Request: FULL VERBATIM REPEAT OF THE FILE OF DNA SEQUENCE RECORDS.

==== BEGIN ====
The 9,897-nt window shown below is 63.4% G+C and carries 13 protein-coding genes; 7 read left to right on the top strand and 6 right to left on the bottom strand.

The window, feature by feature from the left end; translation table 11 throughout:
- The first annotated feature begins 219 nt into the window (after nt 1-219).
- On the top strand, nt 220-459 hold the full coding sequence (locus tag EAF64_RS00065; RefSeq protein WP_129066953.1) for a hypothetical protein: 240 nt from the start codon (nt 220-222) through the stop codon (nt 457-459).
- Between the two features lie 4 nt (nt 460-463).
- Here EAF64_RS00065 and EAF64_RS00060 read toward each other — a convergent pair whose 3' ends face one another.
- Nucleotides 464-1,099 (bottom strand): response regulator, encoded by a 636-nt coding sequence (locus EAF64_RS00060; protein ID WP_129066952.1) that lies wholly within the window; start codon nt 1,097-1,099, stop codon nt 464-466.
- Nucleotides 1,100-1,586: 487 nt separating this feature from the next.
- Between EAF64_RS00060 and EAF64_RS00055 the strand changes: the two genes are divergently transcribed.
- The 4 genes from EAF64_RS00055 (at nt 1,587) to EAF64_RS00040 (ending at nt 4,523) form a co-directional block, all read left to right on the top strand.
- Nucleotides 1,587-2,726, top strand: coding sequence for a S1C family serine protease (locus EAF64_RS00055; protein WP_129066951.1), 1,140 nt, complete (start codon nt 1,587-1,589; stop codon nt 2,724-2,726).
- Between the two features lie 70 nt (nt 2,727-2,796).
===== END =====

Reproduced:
The 9,897-nt window shown below is 63.4% G+C and carries 13 protein-coding genes; 7 read left to right on the top strand and 6 right to left on the bottom strand.

The window, feature by feature from the left end; translation table 11 throughout:
- The first annotated feature begins 219 nt into the window (after nt 1-219).
- On the top strand, nt 220-459 hold the full coding sequence (locus tag EAF64_RS00065; RefSeq protein WP_129066953.1) for a hypothetical protein: 240 nt from the start codon (nt 220-222) through the stop codon (nt 457-459).
- Between the two features lie 4 nt (nt 460-463).
- Here EAF64_RS00065 and EAF64_RS00060 read toward each other — a convergent pair whose 3' ends face one another.
- Nucleotides 464-1,099 (bottom strand): response regulator, encoded by a 636-nt coding sequence (locus EAF64_RS00060; protein ID WP_129066952.1) that lies wholly within the window; start codon nt 1,097-1,099, stop codon nt 464-466.
- Nucleotides 1,100-1,586: 487 nt separating this feature from the next.
- Between EAF64_RS00060 and EAF64_RS00055 the strand changes: the two genes are divergently transcribed.
- The 4 genes from EAF64_RS00055 (at nt 1,587) to EAF64_RS00040 (ending at nt 4,523) form a co-directional block, all read left to right on the top strand.
- Nucleotides 1,587-2,726, top strand: coding sequence for a S1C family serine protease (locus EAF64_RS00055; protein WP_129066951.1), 1,140 nt, complete (start codon nt 1,587-1,589; stop codon nt 2,724-2,726).
- Between the two features lie 70 nt (nt 2,727-2,796).